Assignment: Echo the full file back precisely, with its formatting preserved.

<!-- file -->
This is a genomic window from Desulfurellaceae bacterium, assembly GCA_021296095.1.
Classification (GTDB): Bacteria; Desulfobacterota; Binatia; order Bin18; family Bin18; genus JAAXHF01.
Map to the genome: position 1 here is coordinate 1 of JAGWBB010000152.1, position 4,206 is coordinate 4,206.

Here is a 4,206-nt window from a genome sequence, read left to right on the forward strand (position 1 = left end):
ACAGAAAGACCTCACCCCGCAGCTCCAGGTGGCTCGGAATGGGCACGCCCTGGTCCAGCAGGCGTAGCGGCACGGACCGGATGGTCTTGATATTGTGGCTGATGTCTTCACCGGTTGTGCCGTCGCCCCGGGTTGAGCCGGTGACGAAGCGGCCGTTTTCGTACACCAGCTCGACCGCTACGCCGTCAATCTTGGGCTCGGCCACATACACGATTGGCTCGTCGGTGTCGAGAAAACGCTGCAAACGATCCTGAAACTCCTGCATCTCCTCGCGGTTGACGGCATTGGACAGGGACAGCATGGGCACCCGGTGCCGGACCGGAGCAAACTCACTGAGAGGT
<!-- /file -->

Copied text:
This is a genomic window from Desulfurellaceae bacterium, assembly GCA_021296095.1.
Classification (GTDB): Bacteria; Desulfobacterota; Binatia; order Bin18; family Bin18; genus JAAXHF01.
Map to the genome: position 1 here is coordinate 1 of JAGWBB010000152.1, position 4,206 is coordinate 4,206.

Here is a 4,206-nt window from a genome sequence, read left to right on the forward strand (position 1 = left end):
ACAGAAAGACCTCACCCCGCAGCTCCAGGTGGCTCGGAATGGGCACGCCCTGGTCCAGCAGGCGTAGCGGCACGGACCGGATGGTCTTGATATTGTGGCTGATGTCTTCACCGGTTGTGCCGTCGCCCCGGGTTGAGCCGGTGACGAAGCGGCCGTTTTCGTACACCAGCTCGACCGCTACGCCGTCAATCTTGGGCTCGGCCACATACACGATTGGCTCGTCGGTGTCGAGAAAACGCTGCAAACGATCCTGAAACTCCTGCATCTCCTCGCGGTTGACGGCATTGGACAGGGACAGCATGGGCACCCGGTGCCGGACCGGAGCAAACTCACTGAGAGGT